Apollo 13: LIFE With the Lovell Family During ‘NASA’s Finest Hour’
The story of NASA’s Apollo 13 mission has been told so well, so many times, across so many types of media, that there’s little point in rehashing the details here. From Ron Howard’s rousing 1995 movie (based on the unputdownable 1994 bestseller, Apollo 13, by TIME’s Jeff Kluger and Apollo 13 commander Jim Lovell) to documentaries, oral histories and countless other accounts, the mission that many characterize as NASA’s “finest hour” has assumed a near-mythic resonance in the national consciousness — a resonance that endures, in large part, precisely because the stranger-than-fiction tale is true.
Here, in tribute to Apollo 13’s three-man crew — Lovell, Command Module pilot Jack Swigert and Lunar Module pilot Fred Haise — LIFE.com commemorates the mission with a series of intimate, stirring photos made at the Lovells’ Texas home, in the very midst of the crisis, by LIFE magazine’s Bill Eppridge.
In a recent talk with LIFE.com, Commander Lovell expressed surprise (a surprise, it should be noted, that’s not shared by many outside of NASA) that the remarkable story of Apollo 13 has, in his words, “held an interest for folks for this long.”
More than four decades on, Lovell acknowledges the drama inherent in the effort to make it back to Earth after an oxygen-tank rupture scuttled the crew’s journey to the moon, but the one aspect of the endeavor that he believes truly defined — and saved — the mission was the phenomenal and tenacious teamwork that NASA brought to bear on the crisis.
“I still have mixed emotions about it all, of course,” the 85-year-old retired astronaut and Presidential Medal of Freedom honoree told LIFE.com. “We were all deeply disappointed about not getting a chance to land on the moon — to fulfill our mission. But to this day, I still give talks to groups about what we went through, and what NASA learned all those years ago. And the one point I often stress is that it was teamwork — between the three of us in the lunar module and, later, in the command module and so many other people on the ground, at Mission Control — it was teamwork that got us home.”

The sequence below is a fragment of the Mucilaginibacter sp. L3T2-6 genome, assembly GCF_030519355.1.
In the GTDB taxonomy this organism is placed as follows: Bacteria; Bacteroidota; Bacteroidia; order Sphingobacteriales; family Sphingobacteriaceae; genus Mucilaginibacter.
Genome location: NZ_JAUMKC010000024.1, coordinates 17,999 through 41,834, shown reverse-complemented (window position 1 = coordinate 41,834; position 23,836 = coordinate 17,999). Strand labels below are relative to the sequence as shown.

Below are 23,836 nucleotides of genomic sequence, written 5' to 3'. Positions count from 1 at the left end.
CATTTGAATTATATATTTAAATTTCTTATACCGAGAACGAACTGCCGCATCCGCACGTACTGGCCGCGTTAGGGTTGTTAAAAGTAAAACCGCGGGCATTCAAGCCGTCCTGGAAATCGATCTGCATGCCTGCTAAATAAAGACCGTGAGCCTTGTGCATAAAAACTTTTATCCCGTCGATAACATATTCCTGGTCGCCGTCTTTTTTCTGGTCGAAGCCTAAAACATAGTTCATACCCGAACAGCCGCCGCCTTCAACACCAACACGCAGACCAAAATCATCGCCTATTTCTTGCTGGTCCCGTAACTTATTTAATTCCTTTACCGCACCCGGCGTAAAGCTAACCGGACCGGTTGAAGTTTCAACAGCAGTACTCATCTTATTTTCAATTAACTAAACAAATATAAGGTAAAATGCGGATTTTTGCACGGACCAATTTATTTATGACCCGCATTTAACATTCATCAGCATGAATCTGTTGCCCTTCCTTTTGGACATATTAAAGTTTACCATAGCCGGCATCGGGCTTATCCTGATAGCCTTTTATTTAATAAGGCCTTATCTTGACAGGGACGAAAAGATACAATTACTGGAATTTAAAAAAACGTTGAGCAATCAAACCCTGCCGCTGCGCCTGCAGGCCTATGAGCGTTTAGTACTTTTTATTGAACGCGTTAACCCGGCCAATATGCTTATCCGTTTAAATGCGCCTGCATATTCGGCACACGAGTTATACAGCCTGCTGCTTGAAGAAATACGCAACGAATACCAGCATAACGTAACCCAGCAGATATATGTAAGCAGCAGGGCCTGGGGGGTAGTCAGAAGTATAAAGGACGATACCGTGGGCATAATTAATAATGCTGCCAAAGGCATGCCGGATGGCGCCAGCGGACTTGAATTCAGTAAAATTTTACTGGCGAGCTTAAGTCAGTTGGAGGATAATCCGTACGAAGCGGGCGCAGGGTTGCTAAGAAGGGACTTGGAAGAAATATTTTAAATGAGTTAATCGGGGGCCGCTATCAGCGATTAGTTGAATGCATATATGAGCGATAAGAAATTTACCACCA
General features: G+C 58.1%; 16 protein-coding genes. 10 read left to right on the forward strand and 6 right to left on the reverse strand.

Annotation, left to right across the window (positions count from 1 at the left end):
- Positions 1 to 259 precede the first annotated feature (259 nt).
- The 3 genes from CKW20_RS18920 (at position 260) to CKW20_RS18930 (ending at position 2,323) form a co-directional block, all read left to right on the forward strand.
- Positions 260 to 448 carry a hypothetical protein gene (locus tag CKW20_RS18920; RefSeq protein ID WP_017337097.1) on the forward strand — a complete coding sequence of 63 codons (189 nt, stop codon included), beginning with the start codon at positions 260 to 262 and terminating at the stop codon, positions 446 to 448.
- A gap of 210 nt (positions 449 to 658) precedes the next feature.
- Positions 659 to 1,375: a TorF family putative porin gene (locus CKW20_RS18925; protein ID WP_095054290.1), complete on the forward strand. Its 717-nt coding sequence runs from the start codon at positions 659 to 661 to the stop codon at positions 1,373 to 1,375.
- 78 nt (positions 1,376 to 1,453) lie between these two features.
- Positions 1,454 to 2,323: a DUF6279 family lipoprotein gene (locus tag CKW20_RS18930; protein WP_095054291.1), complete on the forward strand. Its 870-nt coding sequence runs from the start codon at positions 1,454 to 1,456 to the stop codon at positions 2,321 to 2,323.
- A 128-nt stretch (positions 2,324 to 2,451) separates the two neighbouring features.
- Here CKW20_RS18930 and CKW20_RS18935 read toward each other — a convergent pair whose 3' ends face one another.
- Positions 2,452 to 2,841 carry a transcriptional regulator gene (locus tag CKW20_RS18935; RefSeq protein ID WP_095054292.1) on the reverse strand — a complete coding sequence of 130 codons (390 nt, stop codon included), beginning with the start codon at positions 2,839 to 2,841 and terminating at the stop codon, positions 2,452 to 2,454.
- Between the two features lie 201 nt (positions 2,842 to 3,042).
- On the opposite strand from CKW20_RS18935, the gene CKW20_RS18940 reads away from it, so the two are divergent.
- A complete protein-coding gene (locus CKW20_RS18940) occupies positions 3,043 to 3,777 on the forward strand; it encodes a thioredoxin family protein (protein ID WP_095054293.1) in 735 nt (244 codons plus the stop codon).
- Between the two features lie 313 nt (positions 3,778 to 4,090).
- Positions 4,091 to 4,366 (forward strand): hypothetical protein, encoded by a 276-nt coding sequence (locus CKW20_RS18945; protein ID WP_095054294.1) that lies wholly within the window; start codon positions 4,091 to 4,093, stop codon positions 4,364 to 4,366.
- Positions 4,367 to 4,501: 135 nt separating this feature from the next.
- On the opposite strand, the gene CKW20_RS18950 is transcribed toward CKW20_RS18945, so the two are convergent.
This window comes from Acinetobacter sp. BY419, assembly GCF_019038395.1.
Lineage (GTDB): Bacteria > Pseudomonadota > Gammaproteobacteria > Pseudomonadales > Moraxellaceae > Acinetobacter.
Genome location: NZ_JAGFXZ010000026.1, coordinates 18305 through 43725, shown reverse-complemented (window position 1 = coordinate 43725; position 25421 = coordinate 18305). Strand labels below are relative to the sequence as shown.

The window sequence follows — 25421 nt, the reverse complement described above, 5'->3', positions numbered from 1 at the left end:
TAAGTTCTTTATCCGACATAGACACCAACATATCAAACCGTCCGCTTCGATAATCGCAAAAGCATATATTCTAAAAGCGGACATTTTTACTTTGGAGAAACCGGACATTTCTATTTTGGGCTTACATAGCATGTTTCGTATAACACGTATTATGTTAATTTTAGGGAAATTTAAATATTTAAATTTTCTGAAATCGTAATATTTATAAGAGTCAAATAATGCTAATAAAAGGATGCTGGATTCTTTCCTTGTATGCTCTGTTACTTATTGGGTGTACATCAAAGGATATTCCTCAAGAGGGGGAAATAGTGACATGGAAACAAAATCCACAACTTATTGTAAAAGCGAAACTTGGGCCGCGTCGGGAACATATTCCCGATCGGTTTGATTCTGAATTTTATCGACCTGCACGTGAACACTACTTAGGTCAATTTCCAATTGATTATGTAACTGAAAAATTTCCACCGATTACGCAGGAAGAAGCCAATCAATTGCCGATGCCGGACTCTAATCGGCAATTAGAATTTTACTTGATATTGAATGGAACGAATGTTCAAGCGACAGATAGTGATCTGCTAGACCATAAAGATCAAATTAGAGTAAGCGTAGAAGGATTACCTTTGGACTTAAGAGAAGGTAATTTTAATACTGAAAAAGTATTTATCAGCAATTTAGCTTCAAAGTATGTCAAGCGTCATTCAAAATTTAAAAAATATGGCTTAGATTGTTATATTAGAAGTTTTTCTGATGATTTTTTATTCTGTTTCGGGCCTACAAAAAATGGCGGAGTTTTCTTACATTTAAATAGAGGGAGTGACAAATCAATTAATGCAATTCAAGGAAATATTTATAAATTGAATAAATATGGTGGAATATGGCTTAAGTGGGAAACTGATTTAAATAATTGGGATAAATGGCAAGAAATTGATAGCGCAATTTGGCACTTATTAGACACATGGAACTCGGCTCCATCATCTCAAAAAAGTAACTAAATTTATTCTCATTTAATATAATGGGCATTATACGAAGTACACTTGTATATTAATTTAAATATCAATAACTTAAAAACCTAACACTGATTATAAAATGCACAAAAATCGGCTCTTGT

Home, meanwhile, is where LIFE’s Eppridge spent several days, photographing Lovell’s wife, Marilyn, and several of their children as Lovell, Swigert and Haise fought to complete a mission that, by then, was wholly, radically different than the one they’d originally embarked upon.
“We had a ‘squawk box’ in the home,” Lovell recalls, “and Marilyn and the kids could use it to hear all of the communications between the crew and Mission Control. [See slide #7 in this gallery.] It was tough for them, obviously — they could listen to everything that was being said, but they could not talk to us. I know that there were times when Marilyn couldn’t help but be upset — times when maybe the voices of the crew and the voices at Mission Control were raised a little louder than usual. Not knowing if that meant something was really wrong, or if we were suddenly in real danger . . . I know that was hard for all of them.”
One aspect of the entire situation that was a help for Lovell’s family, however, was being surrounded by friends and colleagues — including fellow astronauts like Pete Conrad (Gemini 5 and 11 and, later, Apollo 12), Neil Armstrong and Buzz Aldrin (Apollo 11) and Rusty Schweickart and Dave Scott (Apollo 9) — who were able to not only walk the family through exactly what was going on in space and at Mission Control, but could also run interference, in a sense, when the family needed peace and quiet, or just a bit of rare and much-needed privacy during those fraught days and nights.
(Stressing how accurate the Apollo 13 movie was, Lovell notes that one of the film’s most memorable lines — spoken when his mother in the film, played by Ron Howard’s real-life mom, asks Armstrong and Aldrin, “Are you boys in the space program, too?” — was not a Hollywood fabrication. It might sound too good to be true; it might sound like something a scriptwriter would dream up; but how it happened onscreen is exactly how it happened in real life, Lovell says: a reminder of the deep, informal support system that was in place, and remains in place, throughout NASA’s extended family.)
Today, in the post-Space Shuttle era, when mind-bendingly complex hi-tech rovers and robots have become, at least for now, the new “faces” of American space exploration, the scope of Apollo 13’s improbable triumph remains humbling and — no matter how often we encounter the tale — wondrously thrilling.
Need a reminder of just how humbling, how thrilling, how improbable it all really was? Go ahead. Look closely at the photos in this gallery. Study the faces, the postures, the gestures of the brave ones who stayed behind — the family and friends: waiting, watching, praying and somehow, despite everything, never despairing.
— Ben Cosgrove is the Editor of LIFE.com